Binge Fringe Magazine

REVIEW: The Diva, Anita Luna, Paris Fringe 2020 ★★★☆☆

We are first introduced to Anita Luna The Diva in what appears to be her dressing room. In a mesmerising performance livestreamed in its entirety, we learn that the stage is Anita‘s home. She’s dressed in a flowing white dress (the first of a few costumes throughout the performance).

Anita leads into her first musical performance – a song about not caring much about the opinions of others. She’s joined every so often by a stagehand in full PPE. The stagehand brings her over her two dogs kept inside her handbags, before long we are led into the core meaning behind her show’s title. She is The Diva. She can do anything! She’s the actress, the gymnast, the poet.

In one of the more surreal moments of the show, Luna stares down the camera and delivers an Italian poem. She makes a ball float as she is of course, the Mentalist. After a glitzy jazz number and a giggle-inducing impression of the Diva by the stagehand, we are waltzed into her final hours as she brings the show to a close with a rendition of Queen’s Who Wants to Live Forever?

Besides the performance being hilarious in it’s wrappings of excellently timed wit, Luna is a talented singer and performer who brings mirth and glamour to the role. Her physical performances are wild and out there, giving every effort to entrancing the audience with this audacious character. In some of the more emotional elements of the show, she handles this content well and transitions between light and bouncy or dramatic and serious.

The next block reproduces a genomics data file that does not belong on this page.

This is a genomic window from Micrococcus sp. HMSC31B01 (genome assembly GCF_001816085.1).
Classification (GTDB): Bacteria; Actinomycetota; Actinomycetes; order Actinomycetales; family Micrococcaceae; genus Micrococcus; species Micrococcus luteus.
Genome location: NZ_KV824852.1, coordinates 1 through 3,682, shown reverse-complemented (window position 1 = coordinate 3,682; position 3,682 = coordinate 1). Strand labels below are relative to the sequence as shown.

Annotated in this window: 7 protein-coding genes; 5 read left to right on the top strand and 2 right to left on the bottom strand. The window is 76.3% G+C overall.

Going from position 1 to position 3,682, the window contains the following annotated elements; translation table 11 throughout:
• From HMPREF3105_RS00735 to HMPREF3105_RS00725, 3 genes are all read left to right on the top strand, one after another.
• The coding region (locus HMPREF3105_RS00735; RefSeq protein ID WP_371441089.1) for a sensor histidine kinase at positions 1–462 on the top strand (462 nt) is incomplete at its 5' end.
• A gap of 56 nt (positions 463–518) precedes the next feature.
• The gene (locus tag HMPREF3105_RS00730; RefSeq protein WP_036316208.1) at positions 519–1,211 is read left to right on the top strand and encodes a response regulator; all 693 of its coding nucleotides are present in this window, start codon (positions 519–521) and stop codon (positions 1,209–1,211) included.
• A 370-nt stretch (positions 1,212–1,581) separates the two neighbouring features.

As a live broadcast, this show is also truly commendable. It’s hard to see how she could have improved upon this element of the show. The set design behind Luna and the stagehand really gives off exactly the vibe of a dressing room and you are truly immersed into the performance.

This show is a true wildcard. Hilarious at points, fantastically enjoyable at others and emotionally connected. Unfortunately the costume changes do sometimes make the show feel a little too cumbersome, they are quite long and sometimes the filler content just didn’t quite match the quality of the times when Luna took centre stage. Similarly, there were times when the performance seemed to continue on a little longer than it needed to in order to get the point across.

A careful bit of snipping around the edges would move this show from the category of great to excellent. The Diva is, as I mentioned, a mesmerising character with lots of promise. The performance never takes itself too seriously and knows exactly when and how to sprinkle a little truth about loving and forgiving ourselves.

You can keep up with news about future performances of Anita Luna in The Diva on her official Facebook page.

Jake Mace

Our Lead Editor & Edinburgh Editor. Jake loves putting together novel-length reviews that try to heat-seek the essence of everything they watch. They are interested in New Writing, Literary Adaptations, Musicals, Cabaret, and Stand-Up. Jake aims to cover themes like Class, Nationality, Identity, Queerness, and AI/Automation.

Festivals: EdFringe (2018-2023), Brighton Fringe (2019), Paris Fringe (2020), VAULT Festival (2023), Prague Fringe (2023), Dundee Fringe (2023)
Pronouns: They/Them